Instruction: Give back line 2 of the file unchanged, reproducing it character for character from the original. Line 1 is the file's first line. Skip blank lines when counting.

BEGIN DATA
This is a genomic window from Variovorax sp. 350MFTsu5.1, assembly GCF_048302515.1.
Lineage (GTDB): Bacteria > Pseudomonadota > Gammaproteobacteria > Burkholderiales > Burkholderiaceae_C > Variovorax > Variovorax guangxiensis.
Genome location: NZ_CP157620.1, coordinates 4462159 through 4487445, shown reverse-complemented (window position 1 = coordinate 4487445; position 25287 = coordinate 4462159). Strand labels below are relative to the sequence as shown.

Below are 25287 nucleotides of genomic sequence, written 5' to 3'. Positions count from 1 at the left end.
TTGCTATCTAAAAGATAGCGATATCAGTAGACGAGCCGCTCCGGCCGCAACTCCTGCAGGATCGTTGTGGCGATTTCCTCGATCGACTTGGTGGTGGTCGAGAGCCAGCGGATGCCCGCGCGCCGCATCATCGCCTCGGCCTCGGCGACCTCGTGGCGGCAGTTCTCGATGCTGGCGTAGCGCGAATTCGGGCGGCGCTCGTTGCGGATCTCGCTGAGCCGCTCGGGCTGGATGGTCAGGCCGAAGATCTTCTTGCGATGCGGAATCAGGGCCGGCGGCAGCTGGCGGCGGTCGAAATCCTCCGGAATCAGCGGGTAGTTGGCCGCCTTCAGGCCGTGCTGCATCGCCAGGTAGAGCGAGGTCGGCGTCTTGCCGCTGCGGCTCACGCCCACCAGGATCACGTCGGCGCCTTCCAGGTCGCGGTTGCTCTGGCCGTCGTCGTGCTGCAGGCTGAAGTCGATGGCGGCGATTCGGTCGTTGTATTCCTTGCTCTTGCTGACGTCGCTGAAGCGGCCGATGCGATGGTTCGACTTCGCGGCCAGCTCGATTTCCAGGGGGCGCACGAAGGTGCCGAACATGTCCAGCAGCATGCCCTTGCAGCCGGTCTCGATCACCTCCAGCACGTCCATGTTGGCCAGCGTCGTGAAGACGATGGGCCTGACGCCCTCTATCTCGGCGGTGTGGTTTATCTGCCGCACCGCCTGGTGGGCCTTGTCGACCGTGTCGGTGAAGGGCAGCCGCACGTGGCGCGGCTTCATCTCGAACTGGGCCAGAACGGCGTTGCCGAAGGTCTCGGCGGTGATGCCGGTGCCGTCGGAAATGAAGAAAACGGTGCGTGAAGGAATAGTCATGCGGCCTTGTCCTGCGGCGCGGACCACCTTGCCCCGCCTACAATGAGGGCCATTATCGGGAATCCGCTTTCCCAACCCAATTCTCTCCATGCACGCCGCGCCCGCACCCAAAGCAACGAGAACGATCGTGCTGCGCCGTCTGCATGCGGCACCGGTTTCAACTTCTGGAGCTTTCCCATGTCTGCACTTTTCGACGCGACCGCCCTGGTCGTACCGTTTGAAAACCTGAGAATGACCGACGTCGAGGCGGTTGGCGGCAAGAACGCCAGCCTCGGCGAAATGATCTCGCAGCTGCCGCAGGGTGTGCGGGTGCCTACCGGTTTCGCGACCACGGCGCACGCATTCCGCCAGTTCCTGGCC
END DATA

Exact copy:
Lineage (GTDB): Bacteria > Pseudomonadota > Gammaproteobacteria > Burkholderiales > Burkholderiaceae_C > Variovorax > Variovorax guangxiensis.